Before this trip, I had traveled to Syria 15 times over the last two years and had visited Damascus, Homs, and Idlib, but skipped Aleppo, as I felt there had been so many journalists in the city.
I didn’t have a particular film in mind, but I did want to make a documentary focused on civilians and hoped I could make one without a single fighter in it. (The film was produced by Channel 4 News in Britain.) I was interested because many civilians were deciding to go back to Aleppo, but the danger is still there. There are still airstrikes and now Scud-missile attacks, and bodies of executed people are being pulled out of the river.
When you first walk through the streets, you think everything is normal. But then the danger hits, and, of course, you see a city filled with garbage. There were no garbage collectors. But the people started to organize themselves and clean up the streets, and this was a process that picked up day by day, and I wanted to explore who was doing this.
I found there was a competition under way between different groups. There are relief groups run by moderates and those organized by radical Islamists, such as Jabhat al-Nusra, the group dubbed a terrorist organization by the Obama administration because of links with al Qaeda. So you see streets being cleaned by al-Nusra and schools organized by al-Nusra and also more moderate groups cleaning streets and operating schools. There was a rivalry going on.
Who is winning? I met more people who explained their moderate ideas, but radical Islamists are doing well; they are very efficient and have more funds. The radical Islamists are very smart also in basing their fighters outside the city and just having their relief workers inside Aleppo. Most civilians are saying they may be quite radical, but at least they are helping and doing things, and the strategy is working.
The amount of horror and sadness is reaching a level where people are becoming radical. I was talking with a grave digger who was burying a child, and he started to scream into my camera, saying, “I am digging this grave for a 7-year-old, and the world, America, is watching and doing nothing, and you are blaming me for becoming more radical. How dare you!” I think this is the tactic of Bashar al-Assad’s regime: to punish and hurt civilians to make them more radical and so he can say he is battling terrorists.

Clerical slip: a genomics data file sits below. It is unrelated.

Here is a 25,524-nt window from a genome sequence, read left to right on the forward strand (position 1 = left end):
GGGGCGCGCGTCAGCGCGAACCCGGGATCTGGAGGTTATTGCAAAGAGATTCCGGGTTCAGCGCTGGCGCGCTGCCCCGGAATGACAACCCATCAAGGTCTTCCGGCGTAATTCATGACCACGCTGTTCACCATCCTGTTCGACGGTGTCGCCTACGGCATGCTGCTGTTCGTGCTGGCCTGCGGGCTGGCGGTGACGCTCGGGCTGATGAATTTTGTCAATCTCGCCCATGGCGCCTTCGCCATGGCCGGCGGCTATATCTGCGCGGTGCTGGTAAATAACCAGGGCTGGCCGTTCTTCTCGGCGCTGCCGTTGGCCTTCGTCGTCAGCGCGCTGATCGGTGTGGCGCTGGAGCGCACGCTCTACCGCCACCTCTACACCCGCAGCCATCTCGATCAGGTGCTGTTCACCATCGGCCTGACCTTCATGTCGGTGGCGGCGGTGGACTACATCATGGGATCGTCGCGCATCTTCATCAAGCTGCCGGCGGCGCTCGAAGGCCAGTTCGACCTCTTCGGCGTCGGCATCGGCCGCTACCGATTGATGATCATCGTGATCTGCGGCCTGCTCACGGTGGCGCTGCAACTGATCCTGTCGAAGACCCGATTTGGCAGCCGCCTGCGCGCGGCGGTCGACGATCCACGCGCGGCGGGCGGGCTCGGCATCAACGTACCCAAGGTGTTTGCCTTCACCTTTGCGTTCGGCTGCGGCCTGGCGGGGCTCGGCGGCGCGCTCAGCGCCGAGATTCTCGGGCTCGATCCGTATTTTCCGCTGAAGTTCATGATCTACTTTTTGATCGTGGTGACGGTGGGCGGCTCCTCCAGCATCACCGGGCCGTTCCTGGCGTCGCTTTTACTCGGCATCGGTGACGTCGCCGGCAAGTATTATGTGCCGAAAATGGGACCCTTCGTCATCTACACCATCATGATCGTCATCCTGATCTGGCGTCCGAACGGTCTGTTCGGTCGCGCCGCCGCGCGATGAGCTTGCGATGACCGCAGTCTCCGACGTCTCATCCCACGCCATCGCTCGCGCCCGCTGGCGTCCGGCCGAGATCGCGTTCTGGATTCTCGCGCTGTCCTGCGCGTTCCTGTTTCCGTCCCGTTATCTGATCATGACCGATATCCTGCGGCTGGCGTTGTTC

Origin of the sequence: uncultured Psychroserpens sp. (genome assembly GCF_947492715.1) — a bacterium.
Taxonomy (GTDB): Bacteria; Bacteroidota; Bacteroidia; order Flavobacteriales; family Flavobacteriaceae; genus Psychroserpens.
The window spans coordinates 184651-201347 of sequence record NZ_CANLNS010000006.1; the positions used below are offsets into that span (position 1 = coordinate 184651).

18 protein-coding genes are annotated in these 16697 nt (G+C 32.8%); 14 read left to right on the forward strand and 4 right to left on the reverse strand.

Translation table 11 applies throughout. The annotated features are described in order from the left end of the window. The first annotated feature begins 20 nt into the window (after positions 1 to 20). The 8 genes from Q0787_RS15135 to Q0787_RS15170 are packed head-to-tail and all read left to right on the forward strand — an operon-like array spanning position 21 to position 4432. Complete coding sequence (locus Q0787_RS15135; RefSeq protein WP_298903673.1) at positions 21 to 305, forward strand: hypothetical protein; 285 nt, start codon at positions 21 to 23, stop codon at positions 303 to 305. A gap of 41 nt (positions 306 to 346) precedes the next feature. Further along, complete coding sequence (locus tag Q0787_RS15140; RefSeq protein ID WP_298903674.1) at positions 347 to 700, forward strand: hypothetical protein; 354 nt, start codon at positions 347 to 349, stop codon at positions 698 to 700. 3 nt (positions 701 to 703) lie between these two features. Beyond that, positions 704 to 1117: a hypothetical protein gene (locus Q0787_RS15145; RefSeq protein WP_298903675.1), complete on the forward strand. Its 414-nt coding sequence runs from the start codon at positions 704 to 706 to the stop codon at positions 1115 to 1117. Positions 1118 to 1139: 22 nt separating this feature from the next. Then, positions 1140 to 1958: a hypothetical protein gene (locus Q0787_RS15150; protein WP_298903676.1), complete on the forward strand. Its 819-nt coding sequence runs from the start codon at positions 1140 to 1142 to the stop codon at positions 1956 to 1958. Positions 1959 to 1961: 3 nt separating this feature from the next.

I was talking with a grave digger who was burying a child, and he started to scream into my camera, saying, “I am digging this grave for a 7-year-old, and the world, America, is watching!”
The two boys I filmed working in the hospital are right at the heart of my documentary. They have aged beyond their years. I was trying to find a way to bring out the horror of the hospital without just focusing on corpses and the wounded, but I didn’t like to film there. I hate filming in hospitals, but I knew I needed these scenes to contrast with the people outside and the children playing in the streets.
I first saw 12-year-old Mohamed Asaf giving oxygen to a little girl on a stretcher in the city’s Dar Al Shifa clinic, a converted shopping mall. I was shocked to see him, but I knew I could tell the story through his beautiful, expressive eyes.
I followed him and saw where he slept in the hospital and heard his story. The reaction here in Germany was, why do his parents let him work there and be exposed to such much tragedy? But Mohamed says this is his way of doing jihad—not the jihad of holy war, but the jihad of doing some good and undergoing a spiritual journey. He is just doing his little part to try to make things better. He calls it his “little jihad.” And this is why his parents let him do this.
His 16-year-old brother also works at the hospital, and his father, who was a mechanic before the civil war, at first smuggled medicine for the clinic, but now is running the pharmacy. Mohamed says everything has changed for him. He thinks he has become somebody else, something new.
I first glimpsed 11-year-old Yussef Mohamed tenderly cleaning the face of someone wounded. He was an orphan, and he was in front of the hospital one time and just came in and started to work and stayed. Three days later I filmed him dying there on a bench. At first I didn’t recognize him. So many things had happened that day in the hospital with so many wounded arriving.
I have had much more dangerous trips into Syria. But the tragedy in Aleppo was somehow more intense—from Mohamad’s story to watching the fishing of corpses out of the river Queiq. It is pretty harsh. I came back to Germany and still find it hard to disconnect.